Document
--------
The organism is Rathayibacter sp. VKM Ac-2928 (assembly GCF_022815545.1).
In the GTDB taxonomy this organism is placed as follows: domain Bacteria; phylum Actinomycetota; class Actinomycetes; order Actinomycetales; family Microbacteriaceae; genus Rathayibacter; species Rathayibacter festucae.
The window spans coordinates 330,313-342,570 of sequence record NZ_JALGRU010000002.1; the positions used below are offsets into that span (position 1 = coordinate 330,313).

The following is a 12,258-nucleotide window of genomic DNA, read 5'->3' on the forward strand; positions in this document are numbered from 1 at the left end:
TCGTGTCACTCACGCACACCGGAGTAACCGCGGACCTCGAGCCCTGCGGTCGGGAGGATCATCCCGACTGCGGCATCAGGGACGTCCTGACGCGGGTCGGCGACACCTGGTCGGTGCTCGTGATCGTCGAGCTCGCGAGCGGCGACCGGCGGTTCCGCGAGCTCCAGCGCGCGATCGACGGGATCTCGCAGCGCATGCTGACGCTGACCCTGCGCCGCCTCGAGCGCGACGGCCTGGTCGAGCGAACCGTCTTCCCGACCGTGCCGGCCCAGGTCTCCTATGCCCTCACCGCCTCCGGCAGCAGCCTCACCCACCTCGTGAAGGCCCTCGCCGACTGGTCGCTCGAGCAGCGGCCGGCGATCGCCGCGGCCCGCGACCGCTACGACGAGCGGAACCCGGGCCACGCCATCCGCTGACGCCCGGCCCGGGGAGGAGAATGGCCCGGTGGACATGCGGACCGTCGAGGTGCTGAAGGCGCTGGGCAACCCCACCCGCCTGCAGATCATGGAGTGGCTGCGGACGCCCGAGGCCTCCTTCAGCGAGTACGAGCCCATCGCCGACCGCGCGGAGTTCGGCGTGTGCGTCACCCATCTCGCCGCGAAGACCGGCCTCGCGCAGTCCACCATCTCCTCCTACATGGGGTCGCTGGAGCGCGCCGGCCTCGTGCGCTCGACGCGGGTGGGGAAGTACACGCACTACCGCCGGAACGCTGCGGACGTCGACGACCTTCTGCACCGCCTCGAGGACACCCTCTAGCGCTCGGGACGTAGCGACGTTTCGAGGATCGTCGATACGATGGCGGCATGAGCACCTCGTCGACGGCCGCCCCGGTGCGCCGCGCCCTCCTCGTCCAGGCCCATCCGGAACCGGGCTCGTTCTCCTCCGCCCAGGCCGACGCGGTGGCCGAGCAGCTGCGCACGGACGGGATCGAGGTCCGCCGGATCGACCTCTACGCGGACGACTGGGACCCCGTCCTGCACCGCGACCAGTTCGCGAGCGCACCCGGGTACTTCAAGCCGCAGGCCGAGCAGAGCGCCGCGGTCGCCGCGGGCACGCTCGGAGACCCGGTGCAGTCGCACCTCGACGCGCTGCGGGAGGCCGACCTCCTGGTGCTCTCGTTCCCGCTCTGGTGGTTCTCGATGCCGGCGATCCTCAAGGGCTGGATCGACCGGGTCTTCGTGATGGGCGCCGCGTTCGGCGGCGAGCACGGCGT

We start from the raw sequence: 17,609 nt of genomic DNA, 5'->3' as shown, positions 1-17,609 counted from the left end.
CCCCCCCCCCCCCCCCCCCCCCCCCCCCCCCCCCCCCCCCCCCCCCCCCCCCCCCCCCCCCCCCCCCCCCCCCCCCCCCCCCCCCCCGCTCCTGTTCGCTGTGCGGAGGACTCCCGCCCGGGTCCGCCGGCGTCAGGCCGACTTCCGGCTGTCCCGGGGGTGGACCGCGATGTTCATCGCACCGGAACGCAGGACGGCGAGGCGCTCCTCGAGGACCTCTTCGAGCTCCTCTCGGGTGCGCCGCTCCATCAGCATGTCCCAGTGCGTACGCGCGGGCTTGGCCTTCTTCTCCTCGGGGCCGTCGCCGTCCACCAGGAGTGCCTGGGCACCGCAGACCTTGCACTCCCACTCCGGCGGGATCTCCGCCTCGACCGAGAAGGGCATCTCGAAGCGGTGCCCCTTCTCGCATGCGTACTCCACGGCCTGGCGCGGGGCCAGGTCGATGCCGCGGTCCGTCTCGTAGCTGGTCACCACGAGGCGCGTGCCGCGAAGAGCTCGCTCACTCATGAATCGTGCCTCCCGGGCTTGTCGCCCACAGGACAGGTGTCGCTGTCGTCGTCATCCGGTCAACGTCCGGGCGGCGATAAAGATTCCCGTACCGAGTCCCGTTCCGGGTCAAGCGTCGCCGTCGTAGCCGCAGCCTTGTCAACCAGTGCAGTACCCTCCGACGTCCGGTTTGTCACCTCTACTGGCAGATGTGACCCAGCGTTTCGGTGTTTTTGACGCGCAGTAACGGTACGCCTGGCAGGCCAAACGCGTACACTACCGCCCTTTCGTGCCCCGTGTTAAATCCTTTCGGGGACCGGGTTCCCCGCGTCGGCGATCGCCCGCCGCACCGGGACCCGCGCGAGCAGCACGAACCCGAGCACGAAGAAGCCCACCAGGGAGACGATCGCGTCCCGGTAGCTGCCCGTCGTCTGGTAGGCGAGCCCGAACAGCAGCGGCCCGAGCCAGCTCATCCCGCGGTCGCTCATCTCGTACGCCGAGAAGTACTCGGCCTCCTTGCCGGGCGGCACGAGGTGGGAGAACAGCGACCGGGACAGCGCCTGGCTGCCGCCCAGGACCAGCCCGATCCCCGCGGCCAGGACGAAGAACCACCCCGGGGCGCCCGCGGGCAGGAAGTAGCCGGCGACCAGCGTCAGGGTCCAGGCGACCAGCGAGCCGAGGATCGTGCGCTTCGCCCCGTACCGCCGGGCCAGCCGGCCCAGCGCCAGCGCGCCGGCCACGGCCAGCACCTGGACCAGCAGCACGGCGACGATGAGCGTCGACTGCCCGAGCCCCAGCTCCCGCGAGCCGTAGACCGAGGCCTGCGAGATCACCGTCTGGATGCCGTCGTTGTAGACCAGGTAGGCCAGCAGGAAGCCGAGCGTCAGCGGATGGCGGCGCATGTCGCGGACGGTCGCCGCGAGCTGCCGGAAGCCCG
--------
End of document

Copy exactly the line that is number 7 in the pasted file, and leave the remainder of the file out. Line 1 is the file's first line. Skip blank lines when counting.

CCCCCCCCCCCCCCCCCCCCCCCCCCCCCCCCCCCCCCCCCCCCCCCCCCCCCCCCCCCCCCCCCCCCCCCCCCCCCCCCCCCCCCCGCTCCTGTTCGCTGTGCGGAGGACTCCCGCCCGGGTCCGCCGGCGTCAGGCCGACTTCCGGCTGTCCCGGGGGTGGACCGCGATGTTCATCGCACCGGAACGCAGGACGGCGAGGCGCTCCTCGAGGACCTCTTCGAGCTCCTCTCGGGTGCGCCGCTCCATCAGCATGTCCCAGTGCGTACGCGCGGGCTTGGCCTTCTTCTCCTCGGGGCCGTCGCCGTCCACCAGGAGTGCCTGGGCACCGCAGACCTTGCACTCCCACTCCGGCGGGATCTCCGCCTCGACCGAGAAGGGCATCTCGAAGCGGTGCCCCTTCTCGCATGCGTACTCCACGGCCTGGCGCGGGGCCAGGTCGATGCCGCGGTCCGTCTCGTAGCTGGTCACCACGAGGCGCGTGCCGCGAAGAGCTCGCTCACTCATGAATCGTGCCTCCCGGGCTTGTCGCCCACAGGACAGGTGTCGCTGTCGTCGTCATCCGGTCAACGTCCGGGCGGCGATAAAGATTCCCGTACCGAGTCCCGTTCCGGGTCAAGCGTCGCCGTCGTAGCCGCAGCCTTGTCAACCAGTGCAGTACCCTCCGACGTCCGGTTTGTCACCTCTACTGGCAGATGTGACCCAGCGTTTCGGTGTTTTTGACGCGCAGTAACGGTACGCCTGGCAGGCCAAACGCGTACACTACCGCCCTTTCGTGCCCCGTGTTAAATCCTTTCGGGGACCGGGTTCCCCGCGTCGGCGATCGCCCGCCGCACCGGGACCCGCGCGAGCAGCACGAACCCGAGCACGAAGAAGCCCACCAGGGAGACGATCGCGTCCCGGTAGCTGCCCGTCGTCTGGTAGGCGAGCCCGAACAGCAGCGGCCCGAGCCAGCTCATCCCGCGGTCGCTCATCTCGTACGCCGAGAAGTACTCGGCCTCCTTGCCGGGCGGCACGAGGTGGGAGAACAGCGACCGGGACAGCGCCTGGCTGCCGCCCAGGACCAGCCCGATCCCCGCGGCCAGGACGAAGAACCACCCCGGGGCGCCCGCGGGCAGGAAGTAGCCGGCGACCAGCGTCAGGGTCCAGGCGACCAGCGAGCCGAGGATCGTGCGCTTCGCCCCGTACCGCCGGGCCAGCCGGCCCAGCGCCAGCGCGCCGGCCACGGCCAGCACCTGGACCAGCAGCACGGCGACGATGAGCGTCGACTGCCCGAGCCCCAGCTCCCGCGAGCCGTAGACCGAGGCCTGCGAGATCACCGTCTGGATGCCGTCGTTGTAGACCAGGTAGGCCAGCAGGAAGCCGAGCGTCAGCGGATGGCGGCGCATGTCGCGGACGGTCGCCGCGAGCTGCCGGAAGCCCG